I have this pattern I now recognize to my chagrin. A topic grabs my attention, preferably one about Mexico, even better one about our area, and I mean just to read a bit about it, talk to a few people about it, maybe look around and look at pictures and tell you about it. But in the end I follow threads -- glittering threads which I can't let go of and which lead me to this nexus and that, to that thread and yet another. And I spend hours and hours on these journeys, and the information from them> only a bit of it makes it into blog posts.
I guess I have to say "so be it." Or maybe "So what."
The last topic, and the one at least theoretically lighting my way, was/is Jews in Mexico, particularly the Yiddish poet Yitzhkok (Isaac) Berliner whom I discovered in an article in Tablet Magazine. I wrote several posts about him. Richard Grabman picked up on him and wrote a good, concise biography. I'm not so good at concise. Anyway, through Berliner I discovered the Diario Judio de México (who knew?) which had a series of portraits of Jews who were either Mexican, immigrants to Mexico, or involved in some significant way in the life of Mexico as residents, at least for awhile. I read a number of the portraits, and for some reason I don't understand, fixed on Samuel von Basch, Maximilian's personal physician in 1866 and 1867, the year in which he was executed.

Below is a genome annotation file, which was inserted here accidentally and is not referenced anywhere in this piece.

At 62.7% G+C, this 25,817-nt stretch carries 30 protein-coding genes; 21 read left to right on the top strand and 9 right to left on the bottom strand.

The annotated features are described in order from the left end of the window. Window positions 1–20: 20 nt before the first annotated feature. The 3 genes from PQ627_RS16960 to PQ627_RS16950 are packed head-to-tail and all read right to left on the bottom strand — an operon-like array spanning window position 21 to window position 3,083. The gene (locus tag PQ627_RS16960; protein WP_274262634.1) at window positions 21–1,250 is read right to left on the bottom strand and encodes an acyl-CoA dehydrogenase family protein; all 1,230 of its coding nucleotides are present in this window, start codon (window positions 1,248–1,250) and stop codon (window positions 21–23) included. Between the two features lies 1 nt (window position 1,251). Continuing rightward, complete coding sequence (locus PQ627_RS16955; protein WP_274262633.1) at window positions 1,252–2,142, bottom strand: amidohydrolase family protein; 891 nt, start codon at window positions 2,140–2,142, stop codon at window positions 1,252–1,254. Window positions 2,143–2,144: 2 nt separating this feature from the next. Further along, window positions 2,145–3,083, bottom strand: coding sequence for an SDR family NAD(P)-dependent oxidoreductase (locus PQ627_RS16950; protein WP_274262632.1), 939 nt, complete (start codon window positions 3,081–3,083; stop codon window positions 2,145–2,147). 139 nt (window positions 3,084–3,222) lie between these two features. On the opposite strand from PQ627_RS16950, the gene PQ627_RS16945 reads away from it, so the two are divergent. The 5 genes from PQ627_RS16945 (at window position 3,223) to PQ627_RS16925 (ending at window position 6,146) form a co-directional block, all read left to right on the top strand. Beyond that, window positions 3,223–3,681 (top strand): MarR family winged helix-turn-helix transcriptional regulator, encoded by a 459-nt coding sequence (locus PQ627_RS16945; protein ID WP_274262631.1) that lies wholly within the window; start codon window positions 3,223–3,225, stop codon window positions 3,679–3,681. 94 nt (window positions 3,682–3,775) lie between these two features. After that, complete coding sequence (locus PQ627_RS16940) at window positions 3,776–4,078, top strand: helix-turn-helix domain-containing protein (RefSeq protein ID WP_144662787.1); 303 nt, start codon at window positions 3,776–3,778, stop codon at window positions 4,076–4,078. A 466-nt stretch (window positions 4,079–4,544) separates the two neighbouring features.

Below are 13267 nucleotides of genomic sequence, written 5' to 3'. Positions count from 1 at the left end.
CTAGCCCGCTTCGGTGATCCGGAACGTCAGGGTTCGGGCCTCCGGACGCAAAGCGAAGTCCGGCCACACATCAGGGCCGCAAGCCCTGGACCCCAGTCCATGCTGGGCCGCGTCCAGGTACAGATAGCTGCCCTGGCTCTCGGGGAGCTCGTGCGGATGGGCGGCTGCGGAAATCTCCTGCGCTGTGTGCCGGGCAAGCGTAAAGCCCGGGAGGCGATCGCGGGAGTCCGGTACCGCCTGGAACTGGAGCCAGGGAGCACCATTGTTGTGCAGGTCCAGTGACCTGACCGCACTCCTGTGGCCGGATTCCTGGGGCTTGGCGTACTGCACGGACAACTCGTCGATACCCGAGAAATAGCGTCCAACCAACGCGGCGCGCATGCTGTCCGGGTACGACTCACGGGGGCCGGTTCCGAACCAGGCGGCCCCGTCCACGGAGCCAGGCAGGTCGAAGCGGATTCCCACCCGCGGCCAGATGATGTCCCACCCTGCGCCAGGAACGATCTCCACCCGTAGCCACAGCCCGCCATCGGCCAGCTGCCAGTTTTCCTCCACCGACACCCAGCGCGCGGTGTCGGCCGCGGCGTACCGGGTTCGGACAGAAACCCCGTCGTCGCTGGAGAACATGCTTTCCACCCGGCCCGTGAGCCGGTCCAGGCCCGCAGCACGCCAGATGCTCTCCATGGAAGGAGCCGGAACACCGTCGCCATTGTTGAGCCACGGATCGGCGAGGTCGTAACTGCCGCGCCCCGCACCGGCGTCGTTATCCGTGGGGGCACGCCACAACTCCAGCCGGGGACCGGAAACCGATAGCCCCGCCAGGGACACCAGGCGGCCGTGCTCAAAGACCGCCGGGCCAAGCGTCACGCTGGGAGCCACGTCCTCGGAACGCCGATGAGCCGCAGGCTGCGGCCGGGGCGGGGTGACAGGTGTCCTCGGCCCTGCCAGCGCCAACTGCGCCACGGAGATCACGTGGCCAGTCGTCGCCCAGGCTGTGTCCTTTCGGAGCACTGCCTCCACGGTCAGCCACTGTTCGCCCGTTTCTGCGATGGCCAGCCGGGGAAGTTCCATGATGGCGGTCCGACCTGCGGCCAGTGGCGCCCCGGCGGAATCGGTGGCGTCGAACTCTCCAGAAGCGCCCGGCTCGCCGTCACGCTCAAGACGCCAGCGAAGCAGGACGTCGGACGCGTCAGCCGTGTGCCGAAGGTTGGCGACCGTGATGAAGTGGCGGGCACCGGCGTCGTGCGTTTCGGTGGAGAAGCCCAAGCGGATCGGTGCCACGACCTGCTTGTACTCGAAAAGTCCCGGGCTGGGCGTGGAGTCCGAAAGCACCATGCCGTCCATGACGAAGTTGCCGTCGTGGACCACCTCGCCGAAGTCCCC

But to understand this sliver of time, I found I wanted to know how von Basch's Jewish family got to Austria, how he became a doctor, what he was like. Vienna is the city which embraced him, medicine is the field in which he excelled. And of course how did he get to Mexico? First to Puebla where he was a physician to the French troops billeted there, and then to emerge to become not only the personal physician but a close confidante of Emperor Maximilian first in Mexico City (with an important short side trip to Cuernavaca) and finally in Querétero where the Emperor met his end?
While I suspect his time in Mexico was the most intense of his life, von Basch returned to Austria and became an extraordinary physician and researcher considered now the father of the blood pressure measurer (sphygmomanometer is its proper name) and of circulatory system medicine. Doing these things is what he spent most of his life at.
I am, of course most captivated by the Mexican period. I hope I can put down my reading long enough to share some stuff with you before I find myself rushing down another path.